History says Democrats ought to worry whenever they find themselves blessed with an able U.S. senator on the ticket and get word of a Republican vice presidential nominee they've never heard of and whose selection seems an affront to responsible governing.
In 1968 Hubert Humphrey ran with a highly regarded Democratic senator from Maine, Edmund Muskie. Richard Nixon ran with something called a Spiro Agnew, which, as it turned out, was Greek for “no contest,” that being what this Spiro would plead in a few months to income tax charges.
Nixon won anyway.
In 1988, Michael Dukakis ran with an eminent Democratic senator from Texas, Lloyd Bentsen. George H.W. Bush ran with something called a Dan Quayle, which, it turned out, meant “you're no Jack Kennedy” in Latin.
Bush won anyway.
So now comes Barack Obama to run with an able, veteran Democratic senator from Delaware, Joe Biden. John McCain runs with something called a Sarah Palin, which, it turns out, means “pro-life Hillary” in the original Aleut.
It's as if Republican presidential nominees select running mates to send a message to the Secret Service to stay especially vigilant. Or maybe they're trying to show us the irrelevance of the office.
Democrats can't wait for Biden to extract Palin's inexperienced hide in a debate. Yes, just as Bentsen extracted Quayle's, three weeks before Bush creamed Dukakis.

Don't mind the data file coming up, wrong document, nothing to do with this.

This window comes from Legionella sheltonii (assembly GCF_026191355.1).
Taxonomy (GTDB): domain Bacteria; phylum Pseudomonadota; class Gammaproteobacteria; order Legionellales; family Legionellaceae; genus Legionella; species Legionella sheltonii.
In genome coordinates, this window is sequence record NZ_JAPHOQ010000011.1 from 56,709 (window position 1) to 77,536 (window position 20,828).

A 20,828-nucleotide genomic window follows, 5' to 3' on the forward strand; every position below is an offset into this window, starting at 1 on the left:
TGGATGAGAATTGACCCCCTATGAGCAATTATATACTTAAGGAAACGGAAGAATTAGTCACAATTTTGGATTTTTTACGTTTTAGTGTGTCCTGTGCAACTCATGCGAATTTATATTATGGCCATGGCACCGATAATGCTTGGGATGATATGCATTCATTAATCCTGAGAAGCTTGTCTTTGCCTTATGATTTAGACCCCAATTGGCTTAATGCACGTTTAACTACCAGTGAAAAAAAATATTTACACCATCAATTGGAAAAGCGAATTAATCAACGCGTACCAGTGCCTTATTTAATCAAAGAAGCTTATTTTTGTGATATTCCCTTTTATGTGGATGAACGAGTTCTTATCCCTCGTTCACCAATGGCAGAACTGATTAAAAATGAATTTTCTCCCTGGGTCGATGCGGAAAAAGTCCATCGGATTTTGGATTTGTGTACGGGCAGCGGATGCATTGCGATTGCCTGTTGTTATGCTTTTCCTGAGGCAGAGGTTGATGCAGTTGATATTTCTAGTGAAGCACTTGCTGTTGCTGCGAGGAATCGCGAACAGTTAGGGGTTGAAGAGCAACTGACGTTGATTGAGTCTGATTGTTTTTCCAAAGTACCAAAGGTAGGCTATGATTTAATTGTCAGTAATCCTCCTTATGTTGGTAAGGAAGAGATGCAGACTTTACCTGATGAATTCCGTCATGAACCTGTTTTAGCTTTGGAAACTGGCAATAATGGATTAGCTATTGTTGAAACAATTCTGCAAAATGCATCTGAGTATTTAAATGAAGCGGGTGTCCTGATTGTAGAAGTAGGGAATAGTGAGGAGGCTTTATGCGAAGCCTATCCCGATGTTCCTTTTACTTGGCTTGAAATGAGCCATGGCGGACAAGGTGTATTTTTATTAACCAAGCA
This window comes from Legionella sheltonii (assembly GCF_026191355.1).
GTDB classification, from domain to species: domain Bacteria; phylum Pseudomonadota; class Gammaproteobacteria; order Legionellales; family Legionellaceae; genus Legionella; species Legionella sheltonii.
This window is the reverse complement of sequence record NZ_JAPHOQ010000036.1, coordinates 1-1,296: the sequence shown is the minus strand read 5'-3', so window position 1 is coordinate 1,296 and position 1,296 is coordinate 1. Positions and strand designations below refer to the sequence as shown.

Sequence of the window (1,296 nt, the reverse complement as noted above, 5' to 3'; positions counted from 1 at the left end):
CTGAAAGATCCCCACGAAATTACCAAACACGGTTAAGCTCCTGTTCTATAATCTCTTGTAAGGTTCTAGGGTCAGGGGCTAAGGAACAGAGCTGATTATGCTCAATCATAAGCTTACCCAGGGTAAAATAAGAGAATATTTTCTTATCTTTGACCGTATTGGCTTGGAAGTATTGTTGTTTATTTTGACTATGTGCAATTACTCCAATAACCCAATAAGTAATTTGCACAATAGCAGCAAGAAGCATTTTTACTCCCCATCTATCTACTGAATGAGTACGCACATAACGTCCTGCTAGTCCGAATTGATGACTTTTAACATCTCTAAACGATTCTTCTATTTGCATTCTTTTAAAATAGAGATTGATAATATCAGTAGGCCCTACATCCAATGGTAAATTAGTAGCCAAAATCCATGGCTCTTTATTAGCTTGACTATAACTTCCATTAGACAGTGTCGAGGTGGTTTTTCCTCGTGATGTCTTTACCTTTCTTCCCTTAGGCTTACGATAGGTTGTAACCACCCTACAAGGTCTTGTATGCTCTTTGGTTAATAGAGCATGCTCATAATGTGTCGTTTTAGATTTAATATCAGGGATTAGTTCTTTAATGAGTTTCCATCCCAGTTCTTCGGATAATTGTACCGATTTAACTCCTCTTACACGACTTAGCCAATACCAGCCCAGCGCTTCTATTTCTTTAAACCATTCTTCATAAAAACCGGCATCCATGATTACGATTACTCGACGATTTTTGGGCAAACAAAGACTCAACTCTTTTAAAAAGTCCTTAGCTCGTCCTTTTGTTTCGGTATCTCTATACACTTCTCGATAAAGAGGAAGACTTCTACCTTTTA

These Democrats had best hope this is the year that breaks all patterns and makes history rather than repeats it. This time it's the Republicans, not Humphrey, beset with an unpopular war. This time it's the barrier-breaking and charismatic Obama, not the drab and technocratic Dukakis, leading their ticket.
Another difference is that Palin might actually have more on the ball than Agnew or Quayle. Well, most anyone would.
She's a 44-year-old suburban mom who got elected governor of Alaska in defiance of the Ted Stevens-oil industry machine of her own state party, then delivered on her promise to open and complete negotiations for a natural gas pipeline that ought to keep Alaska cashing in for generations on natural resource wealth. She's pretty good on TV, having been trained in journalism, and she has five children, the oldest serving the military and the youngest an infant with Down syndrome.
Still, though: Does McCain really expect us to believe that he scoured the country for the person best equipped to ascend to the presidency should something happen to him (and, after all, he is 72) and that it turned out to be woman with two years experience as governor of a remote state with a sparse population and an insular politics and who, before that, was mayor for six years of a place called Wasilla, population 8,477?
No, of course not. Two other things are at play.
One is that McCain thinks he can win by keeping the right-wing at bay while stressing his maverick, independent ways. Palin is thoroughly pro-life, which keeps the right pacified. And her entire political biography, while only a page or two, is one of Republican independence and challenge to Republican business as usual.
The other is that Palin is a woman, and, yes, there are women out there so angry about what happened to Hillary Clinton that they might be inclined — emphasizing might — to consider McCain anew on account of the woman he presumes to install just one 72-year-old heartbeat from the presidency.
At the very least, it will present a challenge to Hillary's Democratic partisans to dismiss Palin's qualifications without appearing sexist themselves.
Remember that many of them labeled any and all criticisms of Hillary as reflections of gender bias. They'll need to proceed delicately, then, with the notion that Hillary embodied all of womankind while Palin is merely one woefully unqualified woman.